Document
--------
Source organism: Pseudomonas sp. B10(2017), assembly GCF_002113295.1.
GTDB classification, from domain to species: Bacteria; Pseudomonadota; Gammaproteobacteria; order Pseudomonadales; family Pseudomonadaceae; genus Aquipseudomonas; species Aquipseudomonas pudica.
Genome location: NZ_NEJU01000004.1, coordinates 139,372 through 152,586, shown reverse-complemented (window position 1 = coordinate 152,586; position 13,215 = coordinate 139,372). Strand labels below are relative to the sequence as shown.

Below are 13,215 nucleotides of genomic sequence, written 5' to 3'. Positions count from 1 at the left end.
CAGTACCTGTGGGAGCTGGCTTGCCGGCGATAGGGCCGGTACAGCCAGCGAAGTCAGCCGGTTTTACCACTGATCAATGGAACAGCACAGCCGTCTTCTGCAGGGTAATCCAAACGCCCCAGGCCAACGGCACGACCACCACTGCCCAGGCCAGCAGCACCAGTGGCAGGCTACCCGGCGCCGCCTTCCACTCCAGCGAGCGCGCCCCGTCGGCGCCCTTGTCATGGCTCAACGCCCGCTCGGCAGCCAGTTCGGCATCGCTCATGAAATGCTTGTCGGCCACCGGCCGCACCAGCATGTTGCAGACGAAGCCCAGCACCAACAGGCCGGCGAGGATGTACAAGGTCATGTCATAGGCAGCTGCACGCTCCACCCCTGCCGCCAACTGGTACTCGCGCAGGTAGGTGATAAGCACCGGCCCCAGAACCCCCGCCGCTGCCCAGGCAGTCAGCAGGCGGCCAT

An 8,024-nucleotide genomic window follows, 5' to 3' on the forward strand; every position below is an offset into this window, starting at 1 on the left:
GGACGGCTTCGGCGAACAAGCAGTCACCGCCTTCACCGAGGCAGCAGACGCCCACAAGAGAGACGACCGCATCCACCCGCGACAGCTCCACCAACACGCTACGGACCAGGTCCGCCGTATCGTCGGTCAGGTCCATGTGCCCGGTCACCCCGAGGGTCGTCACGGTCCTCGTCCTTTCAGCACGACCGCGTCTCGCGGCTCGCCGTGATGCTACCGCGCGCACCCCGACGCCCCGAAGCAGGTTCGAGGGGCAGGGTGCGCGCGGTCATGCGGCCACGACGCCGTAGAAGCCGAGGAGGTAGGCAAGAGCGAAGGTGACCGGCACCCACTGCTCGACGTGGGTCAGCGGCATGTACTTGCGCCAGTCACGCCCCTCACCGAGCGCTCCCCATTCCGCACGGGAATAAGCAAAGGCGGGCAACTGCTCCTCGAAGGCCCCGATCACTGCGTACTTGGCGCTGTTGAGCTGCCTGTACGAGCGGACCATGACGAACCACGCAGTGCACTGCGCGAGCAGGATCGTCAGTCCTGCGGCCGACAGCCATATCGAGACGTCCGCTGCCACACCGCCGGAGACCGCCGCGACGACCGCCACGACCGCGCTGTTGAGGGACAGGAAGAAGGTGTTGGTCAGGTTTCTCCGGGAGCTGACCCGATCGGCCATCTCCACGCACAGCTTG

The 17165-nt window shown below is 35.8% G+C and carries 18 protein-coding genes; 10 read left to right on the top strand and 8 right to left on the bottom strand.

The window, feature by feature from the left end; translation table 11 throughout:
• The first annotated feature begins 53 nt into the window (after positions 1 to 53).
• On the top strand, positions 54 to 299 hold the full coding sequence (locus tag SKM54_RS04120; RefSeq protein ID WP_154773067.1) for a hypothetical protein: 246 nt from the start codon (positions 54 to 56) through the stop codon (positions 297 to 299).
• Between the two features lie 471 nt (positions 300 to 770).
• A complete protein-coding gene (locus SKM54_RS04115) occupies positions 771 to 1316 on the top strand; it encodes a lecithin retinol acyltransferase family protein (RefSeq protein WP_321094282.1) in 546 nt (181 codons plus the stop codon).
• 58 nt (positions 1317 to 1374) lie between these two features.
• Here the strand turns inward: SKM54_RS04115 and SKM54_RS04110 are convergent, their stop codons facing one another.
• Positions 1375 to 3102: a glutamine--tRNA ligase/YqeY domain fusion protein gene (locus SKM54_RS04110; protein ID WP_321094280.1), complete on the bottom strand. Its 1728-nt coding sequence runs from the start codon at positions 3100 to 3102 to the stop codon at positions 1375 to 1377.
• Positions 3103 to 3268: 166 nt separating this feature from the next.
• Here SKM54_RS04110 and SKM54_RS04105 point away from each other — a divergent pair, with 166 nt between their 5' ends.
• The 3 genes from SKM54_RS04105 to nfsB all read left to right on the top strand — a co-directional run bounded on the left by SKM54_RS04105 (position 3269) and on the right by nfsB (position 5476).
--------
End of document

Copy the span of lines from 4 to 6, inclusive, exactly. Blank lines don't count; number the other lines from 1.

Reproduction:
Below are 13,215 nucleotides of genomic sequence, written 5' to 3'. Positions count from 1 at the left end.
CAGTACCTGTGGGAGCTGGCTTGCCGGCGATAGGGCCGGTACAGCCAGCGAAGTCAGCCGGTTTTACCACTGATCAATGGAACAGCACAGCCGTCTTCTGCAGGGTAATCCAAACGCCCCAGGCCAACGGCACGACCACCACTGCCCAGGCCAGCAGCACCAGTGGCAGGCTACCCGGCGCCGCCTTCCACTCCAGCGAGCGCGCCCCGTCGGCGCCCTTGTCATGGCTCAACGCCCGCTCGGCAGCCAGTTCGGCATCGCTCATGAAATGCTTGTCGGCCACCGGCCGCACCAGCATGTTGCAGACGAAGCCCAGCACCAACAGGCCGGCGAGGATGTACAAGGTCATGTCATAGGCAGCTGCACGCTCCACCCCTGCCGCCAACTGGTACTCGCGCAGGTAGGTGATAAGCACCGGCCCCAGAACCCCCGCCGCTGCCCAGGCAGTCAGCAGGCGGCCAT

An 8,024-nucleotide genomic window follows, 5' to 3' on the forward strand; every position below is an offset into this window, starting at 1 on the left: